In India, sports and physical activity have historically been considered masculine activities, while girls are usually considered better suited for the kitchen. The examples of women in sport like Mary Kom, the only woman boxer to have won a medal in each one of the first seven World Championships, and PV Sindhu, a badminton champion who was also the first female Indian athlete to win an individual silver medal at the Olympics, are anomalies for a culture that is beset with societal barriers and gender prejudices. There are other icons like Mithali Raj, Hima Das, Harmanpreet Kaur and Vinesh Phogat, to name a few – they have all overcome many challenges to shine bright in their respective sports.
But slowly, things are changing. Increasingly so, girls are being encouraged to play sports. The Indian sports industry is at an inflexion point. The sports sector in India has seen many new, exciting developments in recent years, including the establishment of new leagues in sports like football, kabaddi and hockey, increasing online consumption of sports and the creation of fan clubs. It is important that we create a culture wherein women feel included in sports, not only to challenge patriarchal norms, but also to engage half the population in a rapidly growing sector of the world.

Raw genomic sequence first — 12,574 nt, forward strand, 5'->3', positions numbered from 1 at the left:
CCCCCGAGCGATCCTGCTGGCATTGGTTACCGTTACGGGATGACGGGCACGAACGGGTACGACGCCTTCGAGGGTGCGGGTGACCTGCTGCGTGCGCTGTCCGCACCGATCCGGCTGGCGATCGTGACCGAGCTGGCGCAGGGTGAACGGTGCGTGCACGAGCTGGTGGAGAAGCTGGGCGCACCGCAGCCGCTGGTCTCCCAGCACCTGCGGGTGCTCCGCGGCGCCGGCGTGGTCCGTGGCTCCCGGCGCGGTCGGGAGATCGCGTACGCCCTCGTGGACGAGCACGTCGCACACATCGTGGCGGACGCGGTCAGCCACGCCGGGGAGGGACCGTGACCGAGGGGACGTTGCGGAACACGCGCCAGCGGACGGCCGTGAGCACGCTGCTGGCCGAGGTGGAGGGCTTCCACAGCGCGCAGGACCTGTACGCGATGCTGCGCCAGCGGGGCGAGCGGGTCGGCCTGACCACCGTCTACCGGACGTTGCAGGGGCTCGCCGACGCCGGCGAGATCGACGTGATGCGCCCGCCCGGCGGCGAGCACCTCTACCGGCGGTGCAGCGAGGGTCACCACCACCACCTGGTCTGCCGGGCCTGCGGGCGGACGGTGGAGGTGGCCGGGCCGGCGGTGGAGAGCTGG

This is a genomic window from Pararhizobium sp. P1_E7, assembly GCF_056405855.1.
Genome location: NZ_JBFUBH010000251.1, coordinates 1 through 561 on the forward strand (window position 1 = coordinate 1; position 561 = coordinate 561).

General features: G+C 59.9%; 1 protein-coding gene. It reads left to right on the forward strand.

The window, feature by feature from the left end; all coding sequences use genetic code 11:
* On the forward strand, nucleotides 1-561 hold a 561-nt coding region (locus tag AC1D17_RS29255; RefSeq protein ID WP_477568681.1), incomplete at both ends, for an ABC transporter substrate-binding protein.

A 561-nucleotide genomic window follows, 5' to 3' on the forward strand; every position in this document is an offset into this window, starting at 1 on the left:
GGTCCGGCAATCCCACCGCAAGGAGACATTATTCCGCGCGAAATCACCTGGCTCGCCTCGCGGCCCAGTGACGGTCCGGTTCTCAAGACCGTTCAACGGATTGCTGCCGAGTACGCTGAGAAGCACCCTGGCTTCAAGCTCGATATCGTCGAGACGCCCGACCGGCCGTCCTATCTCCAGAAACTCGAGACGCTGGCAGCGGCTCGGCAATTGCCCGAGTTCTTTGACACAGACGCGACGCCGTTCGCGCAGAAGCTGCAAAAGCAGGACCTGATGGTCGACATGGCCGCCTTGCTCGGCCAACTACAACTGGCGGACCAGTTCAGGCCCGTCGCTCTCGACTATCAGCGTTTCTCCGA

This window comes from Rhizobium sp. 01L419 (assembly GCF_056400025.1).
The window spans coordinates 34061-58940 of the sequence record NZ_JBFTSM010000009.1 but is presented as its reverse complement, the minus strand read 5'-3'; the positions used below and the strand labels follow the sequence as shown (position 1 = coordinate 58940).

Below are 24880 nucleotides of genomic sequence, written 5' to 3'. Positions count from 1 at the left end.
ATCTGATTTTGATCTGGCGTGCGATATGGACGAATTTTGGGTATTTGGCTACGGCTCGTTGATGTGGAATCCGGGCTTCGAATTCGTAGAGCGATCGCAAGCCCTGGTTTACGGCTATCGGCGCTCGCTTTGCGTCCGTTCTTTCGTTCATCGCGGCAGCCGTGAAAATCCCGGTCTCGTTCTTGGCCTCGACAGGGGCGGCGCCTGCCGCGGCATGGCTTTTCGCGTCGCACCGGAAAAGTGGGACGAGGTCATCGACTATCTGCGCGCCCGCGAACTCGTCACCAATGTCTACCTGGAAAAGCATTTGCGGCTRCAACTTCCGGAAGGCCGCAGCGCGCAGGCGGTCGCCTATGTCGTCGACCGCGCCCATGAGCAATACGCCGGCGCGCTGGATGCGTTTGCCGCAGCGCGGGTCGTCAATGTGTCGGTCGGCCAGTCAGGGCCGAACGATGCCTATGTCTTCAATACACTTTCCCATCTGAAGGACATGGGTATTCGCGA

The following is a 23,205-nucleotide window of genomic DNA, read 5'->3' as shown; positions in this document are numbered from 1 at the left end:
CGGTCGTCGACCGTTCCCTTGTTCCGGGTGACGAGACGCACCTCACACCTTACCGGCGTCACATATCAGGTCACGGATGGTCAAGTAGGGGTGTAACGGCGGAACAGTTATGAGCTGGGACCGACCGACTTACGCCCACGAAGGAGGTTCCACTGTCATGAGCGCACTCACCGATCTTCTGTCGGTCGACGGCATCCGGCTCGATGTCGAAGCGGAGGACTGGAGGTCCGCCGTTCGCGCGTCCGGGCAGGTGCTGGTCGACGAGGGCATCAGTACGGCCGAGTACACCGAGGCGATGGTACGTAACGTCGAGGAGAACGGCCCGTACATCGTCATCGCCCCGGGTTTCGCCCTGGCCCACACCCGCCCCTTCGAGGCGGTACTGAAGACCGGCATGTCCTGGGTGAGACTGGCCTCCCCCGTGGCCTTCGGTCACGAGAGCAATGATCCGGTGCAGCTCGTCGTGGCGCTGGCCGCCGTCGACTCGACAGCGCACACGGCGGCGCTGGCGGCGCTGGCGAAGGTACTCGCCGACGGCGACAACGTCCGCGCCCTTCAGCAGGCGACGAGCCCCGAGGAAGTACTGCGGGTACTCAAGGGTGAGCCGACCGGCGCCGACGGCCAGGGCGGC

In some ways, this project is already underway. Small outfits across the country, such as the Jude Felix Hockey Academy in Bengaluru and the Saksham Sports Club in Delhi encourage school girls to play even in the face of societal, financial and logistical challenges. The government has recently launched a new initiative, the Khelo India Girls League, aimed at identifying talent right at the grassroots level. The league will begin with football, and this will hopefully help to identify and groom talent ahead of the U-17 women’s football world cup next year.
Efforts like this, by the private sector as well as the government itself, contribute towards building a sustainable and strong sports ecosystem, the benefits of which will diffuse across all segments of the Indian society. Culturally speaking, movies like Dangal and Chak De India also offer a flicker of hope for aspiring sportswomen and depict a society where women can play sports.
Indeed, there are certainly many positives to celebrate. At the 2018 Commonwealth Games, 46% of the athletes were women, and almost 42% of the medals won were by women. At just 19 years old, track and field extraordinaire Hima Das can brag of being the first Indian to bag four gold medals in four days.
We have miles to go before we can reverse decades of gender imbalance, but the future is certainly looking bright for participation by females in Indian sports.